Posted on 30th January 2017
I should have known it was all going too well after Friday’s run. This week is supposed to be “a lighter week to allow for adaptation to the training loads”. Well, I only had to do a 20 minute easy run today but it felt anything but easy. My legs were heavy and tired and I was out of breath early on in the run, which is something I haven’t experienced in a long time. Maybe Friday’s run took more out of me than I thought it would. I was disappointed and a bit down but I am hoping it is only a small blip and I will be back to normal when I go out on Wednesday.
Posted on 29th January 2017
This was held at Prostate Cancer’s UK Head Office in Tooley Street, London. It was an early start as I had to be there by 9.45 am.
We had a full day of “lectures” on the whole marathon experience – training, running technique, nutrition, hydration, what to expect on the day and how to prepare for it. We also had a session about fundraising for Prostate Cancer UK.
Just before lunch there was a running session which I didn’t take part in. I decided that since I had already finished my week’s plan and this was a “Rest” day for me, it wouldn’t have been wise. Rest days are really important for me and I am reluctant to do anything which may jeopardise my training as an injury at this stage would not be welcome.
There will be about 200 people running for Prostate Cancer UK in the London Marathon.
Here is the link to my Virgin Money Giving Page:
Marilyn’s Money Giving Page
Posted on January 27th 2017
I’m feeling great because I have completed the first 4 weeks of the 16 Week Marathon Schedule on a high. I ran 8 miles today, the furthest so far and the longest time spent on my feet. And best of all …. I felt good. Of course this is just less than a third of the distance of the marathon but it is a lot further than I was able to run 8 months ago. If I break it down into thirds, it’s a lot easier to convince myself that I can run 26.2 miles. This week I have spent 3 hours 5 minutes running and covered 16.44 miles.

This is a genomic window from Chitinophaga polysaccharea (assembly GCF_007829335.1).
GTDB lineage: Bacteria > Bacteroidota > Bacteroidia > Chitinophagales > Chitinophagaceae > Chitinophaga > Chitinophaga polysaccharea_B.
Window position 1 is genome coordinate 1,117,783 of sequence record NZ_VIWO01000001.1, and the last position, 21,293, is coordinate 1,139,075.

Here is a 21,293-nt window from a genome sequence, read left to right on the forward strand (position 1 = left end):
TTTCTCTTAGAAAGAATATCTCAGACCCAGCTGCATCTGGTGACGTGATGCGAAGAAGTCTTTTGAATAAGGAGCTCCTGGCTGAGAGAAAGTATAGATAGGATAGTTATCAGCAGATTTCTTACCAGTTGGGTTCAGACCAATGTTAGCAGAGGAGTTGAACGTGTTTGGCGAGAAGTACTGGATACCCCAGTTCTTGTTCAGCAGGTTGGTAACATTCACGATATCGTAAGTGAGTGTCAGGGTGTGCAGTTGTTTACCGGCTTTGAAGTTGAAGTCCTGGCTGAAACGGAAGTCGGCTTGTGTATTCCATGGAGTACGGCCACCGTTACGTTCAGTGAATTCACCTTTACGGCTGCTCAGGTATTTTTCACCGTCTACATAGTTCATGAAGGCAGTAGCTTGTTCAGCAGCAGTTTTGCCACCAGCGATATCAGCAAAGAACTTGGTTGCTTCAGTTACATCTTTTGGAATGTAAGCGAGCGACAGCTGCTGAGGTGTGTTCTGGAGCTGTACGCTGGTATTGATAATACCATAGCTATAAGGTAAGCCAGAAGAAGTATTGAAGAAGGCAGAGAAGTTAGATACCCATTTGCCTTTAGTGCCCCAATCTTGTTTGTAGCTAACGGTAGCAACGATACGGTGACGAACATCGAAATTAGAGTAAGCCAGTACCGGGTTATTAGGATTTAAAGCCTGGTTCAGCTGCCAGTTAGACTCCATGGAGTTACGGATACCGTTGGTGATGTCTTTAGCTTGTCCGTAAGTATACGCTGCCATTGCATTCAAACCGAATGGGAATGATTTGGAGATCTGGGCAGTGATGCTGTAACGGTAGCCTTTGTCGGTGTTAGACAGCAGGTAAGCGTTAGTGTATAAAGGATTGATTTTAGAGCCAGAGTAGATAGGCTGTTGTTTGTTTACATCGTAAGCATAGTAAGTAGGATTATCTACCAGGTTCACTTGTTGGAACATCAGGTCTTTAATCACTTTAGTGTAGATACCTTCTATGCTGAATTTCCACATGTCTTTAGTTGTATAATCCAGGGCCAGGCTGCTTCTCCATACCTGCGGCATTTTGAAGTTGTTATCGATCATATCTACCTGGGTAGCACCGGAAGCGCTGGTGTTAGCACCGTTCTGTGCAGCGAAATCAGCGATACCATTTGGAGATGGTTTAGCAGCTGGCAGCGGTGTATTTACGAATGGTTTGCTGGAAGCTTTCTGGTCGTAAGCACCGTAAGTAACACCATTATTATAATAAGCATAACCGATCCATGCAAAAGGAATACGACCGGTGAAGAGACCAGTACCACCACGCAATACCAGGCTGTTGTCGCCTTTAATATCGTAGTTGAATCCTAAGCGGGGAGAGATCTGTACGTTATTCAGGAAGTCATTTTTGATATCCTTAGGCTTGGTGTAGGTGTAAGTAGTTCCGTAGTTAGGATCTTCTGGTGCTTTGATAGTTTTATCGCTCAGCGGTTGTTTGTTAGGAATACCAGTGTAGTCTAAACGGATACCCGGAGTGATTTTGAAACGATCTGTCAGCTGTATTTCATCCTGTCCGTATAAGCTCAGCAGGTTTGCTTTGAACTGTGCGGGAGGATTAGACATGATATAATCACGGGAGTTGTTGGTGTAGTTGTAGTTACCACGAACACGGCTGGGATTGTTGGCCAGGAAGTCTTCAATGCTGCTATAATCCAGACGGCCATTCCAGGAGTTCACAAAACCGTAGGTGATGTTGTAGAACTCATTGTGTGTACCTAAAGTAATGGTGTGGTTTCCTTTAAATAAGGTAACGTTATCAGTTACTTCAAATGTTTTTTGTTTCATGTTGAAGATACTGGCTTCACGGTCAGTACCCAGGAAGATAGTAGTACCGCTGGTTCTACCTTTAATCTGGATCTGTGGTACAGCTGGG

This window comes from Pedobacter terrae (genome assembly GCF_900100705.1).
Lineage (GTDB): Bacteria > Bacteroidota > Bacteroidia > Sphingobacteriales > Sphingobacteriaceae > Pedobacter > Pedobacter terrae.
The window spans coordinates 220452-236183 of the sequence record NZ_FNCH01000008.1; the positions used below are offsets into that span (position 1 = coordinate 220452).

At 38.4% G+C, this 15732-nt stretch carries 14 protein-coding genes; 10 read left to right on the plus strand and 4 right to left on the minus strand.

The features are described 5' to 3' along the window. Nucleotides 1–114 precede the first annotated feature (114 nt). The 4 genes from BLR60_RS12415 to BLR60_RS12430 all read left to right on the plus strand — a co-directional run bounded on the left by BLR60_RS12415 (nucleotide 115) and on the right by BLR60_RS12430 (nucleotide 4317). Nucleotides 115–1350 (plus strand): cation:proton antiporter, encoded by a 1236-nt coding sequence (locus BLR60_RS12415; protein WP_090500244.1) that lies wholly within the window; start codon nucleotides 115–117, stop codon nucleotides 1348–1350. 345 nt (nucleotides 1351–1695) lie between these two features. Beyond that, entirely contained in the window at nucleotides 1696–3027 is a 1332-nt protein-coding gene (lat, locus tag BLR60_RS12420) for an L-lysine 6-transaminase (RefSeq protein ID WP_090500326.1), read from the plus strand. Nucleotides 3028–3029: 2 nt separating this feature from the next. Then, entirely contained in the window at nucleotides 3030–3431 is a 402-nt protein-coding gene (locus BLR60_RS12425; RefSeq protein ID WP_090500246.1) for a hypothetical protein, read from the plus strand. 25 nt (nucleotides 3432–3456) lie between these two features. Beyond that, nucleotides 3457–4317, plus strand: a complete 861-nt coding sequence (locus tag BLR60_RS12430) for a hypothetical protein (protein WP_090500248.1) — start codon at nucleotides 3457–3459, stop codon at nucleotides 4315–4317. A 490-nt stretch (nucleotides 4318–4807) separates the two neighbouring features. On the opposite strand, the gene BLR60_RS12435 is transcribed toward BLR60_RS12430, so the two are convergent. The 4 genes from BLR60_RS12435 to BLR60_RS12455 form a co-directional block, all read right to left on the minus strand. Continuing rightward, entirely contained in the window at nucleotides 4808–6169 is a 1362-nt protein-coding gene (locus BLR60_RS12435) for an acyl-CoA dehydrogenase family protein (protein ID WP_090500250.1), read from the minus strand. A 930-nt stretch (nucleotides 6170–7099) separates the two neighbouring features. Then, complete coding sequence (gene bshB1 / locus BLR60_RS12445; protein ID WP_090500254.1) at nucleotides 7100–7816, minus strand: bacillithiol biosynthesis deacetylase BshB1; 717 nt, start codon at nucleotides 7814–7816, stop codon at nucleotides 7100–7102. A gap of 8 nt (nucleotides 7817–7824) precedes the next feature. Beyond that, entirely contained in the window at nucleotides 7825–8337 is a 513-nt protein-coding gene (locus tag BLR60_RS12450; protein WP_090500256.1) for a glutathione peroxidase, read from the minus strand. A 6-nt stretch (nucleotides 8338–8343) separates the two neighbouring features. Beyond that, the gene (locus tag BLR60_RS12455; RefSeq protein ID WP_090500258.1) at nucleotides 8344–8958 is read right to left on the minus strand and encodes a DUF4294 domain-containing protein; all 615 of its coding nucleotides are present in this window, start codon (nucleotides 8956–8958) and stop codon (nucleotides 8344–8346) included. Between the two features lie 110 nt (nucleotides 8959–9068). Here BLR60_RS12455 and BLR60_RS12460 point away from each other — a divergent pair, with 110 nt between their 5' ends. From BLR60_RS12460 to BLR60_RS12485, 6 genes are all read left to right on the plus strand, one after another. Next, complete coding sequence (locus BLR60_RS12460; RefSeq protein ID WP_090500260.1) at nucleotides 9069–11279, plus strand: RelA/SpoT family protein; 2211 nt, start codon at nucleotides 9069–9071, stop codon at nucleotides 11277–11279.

I have been running slightly later in the day – at about 11.00 am. This is because it has been such a cold week, with heavy frost early in the mornings. I am terrified of slipping and injuring myself, which could mean, at worst, an end to my marathon dream or an injury which could put my training on hold for a couple of weeks. I did trip (nothing to do with ice on that occasion) and fall flat on my face at the end of October. I had a few cuts and grazes but I also injured my ribs, which remained painful for over 2 weeks. Fortunately I was able to continue with my training.
I’m looking forward to attending the Men United Training Day (Prostate Cancer) on Sunday, 29th January. I am sure I will learn more about training, running technique, nutrition and hydration.
Posted on 21st January 2017
Today I did my longest run to date – 6.59 miles. This is half of a half marathon, so I’m encouraged because I have entered the Thorpe Park Half Marathon on Sunday 26th February – just over a month to go. It is also the longest I have spent “on my feet” and I feel OK.